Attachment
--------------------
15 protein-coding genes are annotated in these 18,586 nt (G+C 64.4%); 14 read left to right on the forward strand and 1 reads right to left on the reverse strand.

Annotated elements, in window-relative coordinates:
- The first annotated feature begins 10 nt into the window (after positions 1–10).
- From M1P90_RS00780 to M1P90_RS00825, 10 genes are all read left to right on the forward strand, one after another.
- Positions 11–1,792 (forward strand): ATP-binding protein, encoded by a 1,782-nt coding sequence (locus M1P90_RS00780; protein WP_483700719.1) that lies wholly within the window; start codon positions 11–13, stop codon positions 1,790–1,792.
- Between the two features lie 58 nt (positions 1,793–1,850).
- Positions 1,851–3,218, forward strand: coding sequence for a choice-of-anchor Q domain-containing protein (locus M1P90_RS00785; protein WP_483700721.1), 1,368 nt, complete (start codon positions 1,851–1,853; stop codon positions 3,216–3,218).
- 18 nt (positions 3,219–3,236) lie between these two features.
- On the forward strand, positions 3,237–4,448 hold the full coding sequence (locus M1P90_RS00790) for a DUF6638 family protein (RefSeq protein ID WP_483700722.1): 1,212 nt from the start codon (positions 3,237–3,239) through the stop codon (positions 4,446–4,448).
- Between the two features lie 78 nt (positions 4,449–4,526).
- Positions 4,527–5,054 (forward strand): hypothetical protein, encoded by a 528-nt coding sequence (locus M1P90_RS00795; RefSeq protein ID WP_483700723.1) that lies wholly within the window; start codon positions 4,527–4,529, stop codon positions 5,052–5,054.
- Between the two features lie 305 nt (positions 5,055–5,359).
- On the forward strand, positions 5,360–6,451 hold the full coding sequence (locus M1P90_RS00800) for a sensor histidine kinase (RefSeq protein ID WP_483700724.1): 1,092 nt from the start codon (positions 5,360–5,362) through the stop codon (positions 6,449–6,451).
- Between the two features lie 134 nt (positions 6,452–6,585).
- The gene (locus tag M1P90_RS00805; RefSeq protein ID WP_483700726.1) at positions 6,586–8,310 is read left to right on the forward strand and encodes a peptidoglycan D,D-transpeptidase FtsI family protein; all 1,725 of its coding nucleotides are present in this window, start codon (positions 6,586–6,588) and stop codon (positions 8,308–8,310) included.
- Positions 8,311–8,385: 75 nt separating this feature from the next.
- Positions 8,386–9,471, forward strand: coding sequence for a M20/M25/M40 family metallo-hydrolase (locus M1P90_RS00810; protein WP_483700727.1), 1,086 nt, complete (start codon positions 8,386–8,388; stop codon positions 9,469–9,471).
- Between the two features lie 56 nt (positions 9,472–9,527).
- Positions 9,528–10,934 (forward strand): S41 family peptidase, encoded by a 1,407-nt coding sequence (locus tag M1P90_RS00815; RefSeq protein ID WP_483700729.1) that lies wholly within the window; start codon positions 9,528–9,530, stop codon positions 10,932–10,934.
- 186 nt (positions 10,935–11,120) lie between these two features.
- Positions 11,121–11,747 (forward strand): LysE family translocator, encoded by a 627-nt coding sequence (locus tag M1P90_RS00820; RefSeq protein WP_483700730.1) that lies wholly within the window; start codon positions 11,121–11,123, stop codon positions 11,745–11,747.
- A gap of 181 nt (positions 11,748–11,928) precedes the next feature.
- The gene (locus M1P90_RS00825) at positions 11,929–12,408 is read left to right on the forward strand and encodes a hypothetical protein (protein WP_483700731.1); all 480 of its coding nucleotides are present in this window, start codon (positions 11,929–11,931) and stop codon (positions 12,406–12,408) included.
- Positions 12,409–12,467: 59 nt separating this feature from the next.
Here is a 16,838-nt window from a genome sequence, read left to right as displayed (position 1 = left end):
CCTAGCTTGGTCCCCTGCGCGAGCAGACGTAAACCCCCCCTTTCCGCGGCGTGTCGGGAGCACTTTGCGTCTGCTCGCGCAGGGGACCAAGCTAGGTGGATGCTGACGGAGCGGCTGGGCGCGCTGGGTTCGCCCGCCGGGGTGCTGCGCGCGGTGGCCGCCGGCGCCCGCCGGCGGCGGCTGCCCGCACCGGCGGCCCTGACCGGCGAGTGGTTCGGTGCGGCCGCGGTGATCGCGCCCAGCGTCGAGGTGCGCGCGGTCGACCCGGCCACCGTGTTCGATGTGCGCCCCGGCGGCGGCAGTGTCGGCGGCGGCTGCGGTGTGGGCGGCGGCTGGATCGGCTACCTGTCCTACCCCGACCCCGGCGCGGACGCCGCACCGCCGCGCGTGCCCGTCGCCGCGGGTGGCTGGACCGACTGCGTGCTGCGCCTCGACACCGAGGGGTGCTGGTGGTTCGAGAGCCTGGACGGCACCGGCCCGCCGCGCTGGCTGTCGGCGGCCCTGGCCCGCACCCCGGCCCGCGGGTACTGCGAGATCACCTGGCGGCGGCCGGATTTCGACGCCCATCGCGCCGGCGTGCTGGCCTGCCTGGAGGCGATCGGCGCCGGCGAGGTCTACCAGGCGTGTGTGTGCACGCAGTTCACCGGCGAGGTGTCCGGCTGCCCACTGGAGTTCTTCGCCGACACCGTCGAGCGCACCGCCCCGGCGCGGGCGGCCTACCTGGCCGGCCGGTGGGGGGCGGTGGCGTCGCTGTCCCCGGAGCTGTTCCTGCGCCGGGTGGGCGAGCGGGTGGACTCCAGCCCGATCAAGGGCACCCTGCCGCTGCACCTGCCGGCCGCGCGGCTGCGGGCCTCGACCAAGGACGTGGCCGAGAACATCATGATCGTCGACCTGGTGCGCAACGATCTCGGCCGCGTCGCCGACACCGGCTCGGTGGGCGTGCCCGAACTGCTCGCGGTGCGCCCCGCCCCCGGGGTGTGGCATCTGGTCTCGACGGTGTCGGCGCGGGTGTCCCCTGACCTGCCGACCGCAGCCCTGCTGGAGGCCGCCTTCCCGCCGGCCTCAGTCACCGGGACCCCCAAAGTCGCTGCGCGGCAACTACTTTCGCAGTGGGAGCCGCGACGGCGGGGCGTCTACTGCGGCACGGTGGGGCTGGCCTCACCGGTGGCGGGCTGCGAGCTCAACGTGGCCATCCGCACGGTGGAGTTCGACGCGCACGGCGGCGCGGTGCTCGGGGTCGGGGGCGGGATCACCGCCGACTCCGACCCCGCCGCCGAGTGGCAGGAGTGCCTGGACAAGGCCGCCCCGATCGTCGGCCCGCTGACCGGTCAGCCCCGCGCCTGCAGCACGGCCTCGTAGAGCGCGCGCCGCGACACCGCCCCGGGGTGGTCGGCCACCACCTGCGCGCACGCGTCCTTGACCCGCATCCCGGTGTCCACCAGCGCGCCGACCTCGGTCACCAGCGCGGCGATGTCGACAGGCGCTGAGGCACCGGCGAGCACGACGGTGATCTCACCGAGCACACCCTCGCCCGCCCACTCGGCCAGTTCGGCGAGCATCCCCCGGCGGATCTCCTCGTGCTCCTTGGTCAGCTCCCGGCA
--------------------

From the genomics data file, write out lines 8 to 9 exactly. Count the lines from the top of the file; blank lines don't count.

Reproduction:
- 18 nt (positions 3,219–3,236) lie between these two features.
- On the forward strand, positions 3,237–4,448 hold the full coding sequence (locus M1P90_RS00790) for a DUF6638 family protein (RefSeq protein ID WP_483700722.1): 1,212 nt from the start codon (positions 3,237–3,239) through the stop codon (positions 4,446–4,448).